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          Jan 21 2012: " Honesty is reporting the matter as we understand it. Complete honesty means that there is no difference between what we perceive to be the truth of a matter and what we communicate about that matter."
          Deborah: I find the aforementioned statement quite problematic; it presupposes that there is flawless translation in terms of externalizing internal thought processes. This, unfortunately, is not the case--I am referring to linguistic barriers. The constraints of language force us to be "reasonably deceptive". You can never hope to be "honest" with anyone, because language forces us to push our thoughts through the liminal threshold of vocal/written expression. Once an internal abstraction is molded into the metaphorical box of a word, something magical happens: the meaning of your original sentiment takes on a whole new life. In essence, the word's prefigured meaning covertly influences the meaning of your original 'intention'. Therefore, systems of language have their own particular influence on expression--they end up readjusting and re-configuring the original "message".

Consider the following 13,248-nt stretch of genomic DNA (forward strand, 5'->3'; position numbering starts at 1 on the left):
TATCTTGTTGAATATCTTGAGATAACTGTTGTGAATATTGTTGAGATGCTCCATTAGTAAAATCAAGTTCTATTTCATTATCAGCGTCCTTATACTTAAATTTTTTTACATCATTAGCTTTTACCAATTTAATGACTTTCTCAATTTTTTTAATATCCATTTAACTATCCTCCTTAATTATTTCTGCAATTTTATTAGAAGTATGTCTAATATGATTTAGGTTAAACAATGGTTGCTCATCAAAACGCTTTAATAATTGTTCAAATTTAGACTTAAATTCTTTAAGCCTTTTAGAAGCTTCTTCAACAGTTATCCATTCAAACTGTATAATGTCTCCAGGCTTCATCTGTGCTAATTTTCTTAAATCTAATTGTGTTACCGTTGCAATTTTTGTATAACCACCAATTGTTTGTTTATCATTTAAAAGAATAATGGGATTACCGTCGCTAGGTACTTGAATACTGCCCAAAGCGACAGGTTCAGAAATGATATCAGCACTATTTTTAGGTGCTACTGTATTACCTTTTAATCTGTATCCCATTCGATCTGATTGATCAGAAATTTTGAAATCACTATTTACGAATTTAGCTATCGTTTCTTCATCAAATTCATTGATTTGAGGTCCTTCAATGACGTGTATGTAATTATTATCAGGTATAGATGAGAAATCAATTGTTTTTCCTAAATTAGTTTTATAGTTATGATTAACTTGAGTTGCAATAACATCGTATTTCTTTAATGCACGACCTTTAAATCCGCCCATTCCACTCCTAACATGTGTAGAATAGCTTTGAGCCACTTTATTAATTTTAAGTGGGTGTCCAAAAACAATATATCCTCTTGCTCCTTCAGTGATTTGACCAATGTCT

• Jan 21 2012: Eduardo: It doesn't presuppose anything. And communicating poorly is not deception. Failure to entirely translate thought into words is not deception. Deception must involve intent to deceive, or there is no deceit. If you had said that we cannot hope to perfectly convey our thoughts, well fair enough. But to say we can't hope to be honest is just ridiculous. Honestly does not depend on perfect expression or perfect understanding - only an absence of deliberate deception or omission.